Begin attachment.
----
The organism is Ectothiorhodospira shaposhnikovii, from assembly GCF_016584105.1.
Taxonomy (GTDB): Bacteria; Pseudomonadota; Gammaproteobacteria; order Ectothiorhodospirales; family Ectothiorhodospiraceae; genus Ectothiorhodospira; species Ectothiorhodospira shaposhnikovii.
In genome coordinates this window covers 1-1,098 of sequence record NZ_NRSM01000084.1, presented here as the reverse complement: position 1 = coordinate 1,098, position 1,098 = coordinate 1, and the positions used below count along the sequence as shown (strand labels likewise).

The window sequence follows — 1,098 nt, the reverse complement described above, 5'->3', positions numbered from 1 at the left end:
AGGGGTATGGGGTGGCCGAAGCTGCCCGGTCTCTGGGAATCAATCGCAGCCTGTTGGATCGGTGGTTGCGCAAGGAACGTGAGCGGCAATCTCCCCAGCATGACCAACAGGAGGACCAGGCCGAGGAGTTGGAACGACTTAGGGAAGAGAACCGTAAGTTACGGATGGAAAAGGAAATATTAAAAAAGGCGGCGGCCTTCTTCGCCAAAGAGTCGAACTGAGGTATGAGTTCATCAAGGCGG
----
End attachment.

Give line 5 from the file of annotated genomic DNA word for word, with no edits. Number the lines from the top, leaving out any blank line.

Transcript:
AGGGGTATGGGGTGGCCGAAGCTGCCCGGTCTCTGGGAATCAATCGCAGCCTGTTGGATCGGTGGTTGCGCAAGGAACGTGAGCGGCAATCTCCCCAGCATGACCAACAGGAGGACCAGGCCGAGGAGTTGGAACGACTTAGGGAAGAGAACCGTAAGTTACGGATGGAAAAGGAAATATTAAAAAAGGCGGCGGCCTTCTTCGCCAAAGAGTCGAACTGAGGTATGAGTTCATCAAGGCGG